Problem: Many parents who have used rewards to help motivate their child for potty training have found later that their children begin to expect rewards for all positive behaviors. As you teach your child about potty training as a Big Kid responsibility, he will likely remember the language you have used as well as the basic idea that responsibilities equal rewards. As you incorporate more responsibilities—such as picking up his toys, behaving well in stores, and minding his manners with adults—he may begin asking for, or even demanding, his reward for everyday, run-of-the-mill Big Kid responsibilities.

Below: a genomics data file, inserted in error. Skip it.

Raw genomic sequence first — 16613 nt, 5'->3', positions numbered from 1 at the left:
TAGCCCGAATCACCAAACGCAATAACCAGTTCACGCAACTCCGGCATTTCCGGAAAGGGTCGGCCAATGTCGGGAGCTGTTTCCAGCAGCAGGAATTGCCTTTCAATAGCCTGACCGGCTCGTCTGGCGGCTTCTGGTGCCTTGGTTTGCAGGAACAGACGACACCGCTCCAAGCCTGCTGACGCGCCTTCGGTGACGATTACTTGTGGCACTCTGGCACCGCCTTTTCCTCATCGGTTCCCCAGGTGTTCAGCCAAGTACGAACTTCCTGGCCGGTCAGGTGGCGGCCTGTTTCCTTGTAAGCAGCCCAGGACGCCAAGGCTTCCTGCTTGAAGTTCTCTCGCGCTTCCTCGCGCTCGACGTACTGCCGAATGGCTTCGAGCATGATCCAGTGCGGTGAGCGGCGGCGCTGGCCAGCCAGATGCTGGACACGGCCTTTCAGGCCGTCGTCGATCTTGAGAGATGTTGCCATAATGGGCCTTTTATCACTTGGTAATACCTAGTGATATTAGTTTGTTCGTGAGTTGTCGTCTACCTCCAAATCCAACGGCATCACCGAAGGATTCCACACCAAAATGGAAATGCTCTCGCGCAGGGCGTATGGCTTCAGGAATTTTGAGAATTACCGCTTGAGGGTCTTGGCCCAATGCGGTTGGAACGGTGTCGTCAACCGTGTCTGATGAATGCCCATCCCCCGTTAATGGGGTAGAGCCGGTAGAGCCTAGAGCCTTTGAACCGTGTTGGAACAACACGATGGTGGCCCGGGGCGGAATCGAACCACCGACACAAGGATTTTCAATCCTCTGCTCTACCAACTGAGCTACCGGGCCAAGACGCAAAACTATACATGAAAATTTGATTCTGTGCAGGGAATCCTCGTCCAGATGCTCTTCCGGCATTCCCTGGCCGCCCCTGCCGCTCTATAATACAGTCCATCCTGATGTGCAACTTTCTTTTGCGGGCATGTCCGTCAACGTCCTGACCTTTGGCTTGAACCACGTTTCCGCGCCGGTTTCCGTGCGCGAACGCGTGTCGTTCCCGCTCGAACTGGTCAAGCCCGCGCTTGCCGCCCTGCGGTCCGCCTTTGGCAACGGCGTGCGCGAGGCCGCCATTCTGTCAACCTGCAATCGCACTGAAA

Solution: What you already know and your child needs to learn is that rewards come in all forms. A reward for potty training likely comes in the form of a more explicit reward such as a new toy for many reasons. After all, your child is younger, the responsibility is more difficult, and the goal is rewarding for you and him. With other behaviors, however, you have more lessons to teach your child. The first lesson is the built-in reward. If he picks up his toys, he gets to play with more toys. If he behaves well in the store, he gets to keep going to the store. And the list goes on. The point is that he has already been enjoying the privileges that come with what are now his responsibilities. Therein lies the second lesson: some responsibilities are just part of being a big kid. Big kids behave themselves in public places because that is their responsibility, and your son will need to follow suit. He may resist these responsibilities at first, but over time he will learn that you cannot reward him every time he does something he is supposed to do. You can also help him by showing him your own responsibilities that may or may not come with rewards.